In the third berachah of the Amidah, Kedushah is recited. The essence of the Kedushah is in the responses, “Kadosh, kadosh, kadosh, Hashem Tzevakot, melo kol ha’aretz kevodo” (“Holy, holy, holy is Hashem, master of Hosts, the whole world is filled with His glory”) and “Baruch kevod Hashem mimkomo” (“Blessed is the glory of Hashem from His place”). Originally, it was customary for only the chazan to recite the connecting passages and the congregation would answer the verses, “Kadosh,” “Baruch,” and “Yimloch” (Shulchan Aruch 125:1). Nowadays, according to the Arizal, the congregation also recites the connecting passages, the chazan repeats them aloud afterwards, and the congregation responds with the verses of the Kedushah (Mishnah Berurah 125:2; Kaf HaChaim 2).
Some say that the verse “Yimloch” is not an essential part of Kedushah, but rather one of the chazan’s connecting passages, and therefore, if a person is in the middle of reciting Birkot Keriat Shema, and he hears Kedushah, he may only recite the verses “Kadosh” and “Baruch” and not the verse “Yimloch.” Others say that he recites “Yimloch”, since this verse is included in Kedushah as well. This is the prevalent minhag.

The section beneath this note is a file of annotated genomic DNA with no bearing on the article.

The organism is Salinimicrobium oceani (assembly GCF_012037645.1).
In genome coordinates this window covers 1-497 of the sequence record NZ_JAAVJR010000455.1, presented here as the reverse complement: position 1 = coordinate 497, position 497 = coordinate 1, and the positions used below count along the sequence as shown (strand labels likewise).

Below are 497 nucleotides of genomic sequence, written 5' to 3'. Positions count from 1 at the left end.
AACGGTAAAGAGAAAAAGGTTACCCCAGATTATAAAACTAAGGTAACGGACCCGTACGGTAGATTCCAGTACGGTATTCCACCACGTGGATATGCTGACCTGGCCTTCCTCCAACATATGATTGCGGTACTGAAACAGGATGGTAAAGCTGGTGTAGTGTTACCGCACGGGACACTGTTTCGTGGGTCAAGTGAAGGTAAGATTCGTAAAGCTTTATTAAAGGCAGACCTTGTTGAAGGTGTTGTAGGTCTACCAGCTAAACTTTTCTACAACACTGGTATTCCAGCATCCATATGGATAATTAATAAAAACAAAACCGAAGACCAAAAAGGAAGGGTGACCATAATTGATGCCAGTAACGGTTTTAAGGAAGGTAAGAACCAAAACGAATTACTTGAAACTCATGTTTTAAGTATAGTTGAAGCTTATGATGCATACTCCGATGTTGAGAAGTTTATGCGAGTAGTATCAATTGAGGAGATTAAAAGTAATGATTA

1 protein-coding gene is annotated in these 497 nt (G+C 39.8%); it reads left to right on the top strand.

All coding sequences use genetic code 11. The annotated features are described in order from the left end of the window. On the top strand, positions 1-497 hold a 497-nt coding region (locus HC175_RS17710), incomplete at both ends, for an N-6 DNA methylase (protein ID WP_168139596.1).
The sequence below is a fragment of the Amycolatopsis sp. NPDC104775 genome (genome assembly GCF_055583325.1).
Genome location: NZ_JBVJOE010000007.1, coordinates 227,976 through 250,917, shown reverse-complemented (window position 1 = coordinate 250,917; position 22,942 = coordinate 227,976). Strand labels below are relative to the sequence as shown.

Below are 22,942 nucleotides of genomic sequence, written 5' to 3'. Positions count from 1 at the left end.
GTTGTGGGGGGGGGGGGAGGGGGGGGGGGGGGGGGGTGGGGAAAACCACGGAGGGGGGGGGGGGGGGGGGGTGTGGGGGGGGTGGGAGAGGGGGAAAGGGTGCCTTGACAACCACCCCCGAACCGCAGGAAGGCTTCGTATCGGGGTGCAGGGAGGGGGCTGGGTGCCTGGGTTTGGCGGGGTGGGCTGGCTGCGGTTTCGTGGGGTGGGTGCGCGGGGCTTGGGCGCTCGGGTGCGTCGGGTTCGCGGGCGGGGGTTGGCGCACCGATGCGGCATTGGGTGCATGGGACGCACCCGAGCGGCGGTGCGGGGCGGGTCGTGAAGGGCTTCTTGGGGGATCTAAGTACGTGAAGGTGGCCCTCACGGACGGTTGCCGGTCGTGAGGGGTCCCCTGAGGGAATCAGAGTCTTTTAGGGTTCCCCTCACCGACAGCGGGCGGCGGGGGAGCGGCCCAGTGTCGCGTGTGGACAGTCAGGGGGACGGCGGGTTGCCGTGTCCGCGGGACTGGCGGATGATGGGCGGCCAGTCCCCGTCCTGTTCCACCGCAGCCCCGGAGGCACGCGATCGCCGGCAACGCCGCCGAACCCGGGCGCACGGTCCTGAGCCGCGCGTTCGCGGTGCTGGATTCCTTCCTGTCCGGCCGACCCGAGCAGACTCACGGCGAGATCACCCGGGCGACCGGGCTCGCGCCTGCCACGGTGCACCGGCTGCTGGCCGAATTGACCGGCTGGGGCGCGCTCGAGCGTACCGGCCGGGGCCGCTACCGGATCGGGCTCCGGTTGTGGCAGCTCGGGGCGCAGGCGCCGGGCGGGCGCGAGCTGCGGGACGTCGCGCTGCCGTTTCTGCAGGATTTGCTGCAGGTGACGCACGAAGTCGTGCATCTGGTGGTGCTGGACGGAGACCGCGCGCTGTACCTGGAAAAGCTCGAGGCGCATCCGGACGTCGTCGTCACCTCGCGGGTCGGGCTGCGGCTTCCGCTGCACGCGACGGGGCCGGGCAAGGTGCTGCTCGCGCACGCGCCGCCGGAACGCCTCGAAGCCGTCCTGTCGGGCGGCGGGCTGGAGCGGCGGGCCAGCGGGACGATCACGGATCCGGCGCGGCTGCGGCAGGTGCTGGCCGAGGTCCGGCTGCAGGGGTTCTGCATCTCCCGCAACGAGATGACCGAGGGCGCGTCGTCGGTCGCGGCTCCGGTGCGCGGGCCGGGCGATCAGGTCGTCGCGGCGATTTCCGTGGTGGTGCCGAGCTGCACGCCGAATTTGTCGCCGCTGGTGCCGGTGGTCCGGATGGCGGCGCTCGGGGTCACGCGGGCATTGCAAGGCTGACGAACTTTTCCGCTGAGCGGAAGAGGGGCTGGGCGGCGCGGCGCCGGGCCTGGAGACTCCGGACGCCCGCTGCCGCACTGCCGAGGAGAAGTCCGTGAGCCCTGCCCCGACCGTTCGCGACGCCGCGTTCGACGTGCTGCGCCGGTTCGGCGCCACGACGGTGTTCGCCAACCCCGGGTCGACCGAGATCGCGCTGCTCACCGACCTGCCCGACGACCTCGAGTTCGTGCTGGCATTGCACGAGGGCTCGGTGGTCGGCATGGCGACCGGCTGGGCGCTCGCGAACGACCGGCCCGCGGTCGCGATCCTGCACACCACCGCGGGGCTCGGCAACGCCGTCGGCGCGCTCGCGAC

Kedushah is recited a total of three times in Shacharit: in Birkat Yotzer Or, in Chazarat HaShatz, and in the passage U’va L’Tzion. However, the poskim disagree as to whether the laws of the Kedushah in Chazarat HaShatz apply to the other two, and whether it is necessary to recite them in a minyan. In practice, the halachic ruling is that an individual is permitted to recite them. However, to avoid uncertainty, it is best that he recite them in a melody of cantillation as if reading from the Torah (see further in this book 16:4; 23:2). The Kedushah in the Amidah repetition is the essence of Kedushah and it is only recited with a minyan.
It is proper to stand with one’s feet together for Kedushah, since we recite this Kedushah like the angels whose legs are so close together that they resemble one leg (Shulchan Aruch 125:2). There are those who enhance the mitzvah by remaining with their legs together until the end of Birkat HaKel HaKadosh (Eliyah Rabbah 125:6). However, this is not an obligation and many prominent rabbinic authorities are not strict concerning this.
It is customary to raise one’s heels slightly when saying “Kadosh Kadosh Kadosh,” “Baruch,” and “Yimloch,” and to turn one’s closed eyes upward, thereby expressing the desire to transcend physical boundaries and soar upward. The source for this resides in the Midrash (Beit Yosef and Rama 125:2; Mishnah Berurah 6; Kaf HaChaim, paragraphs 2 and 9).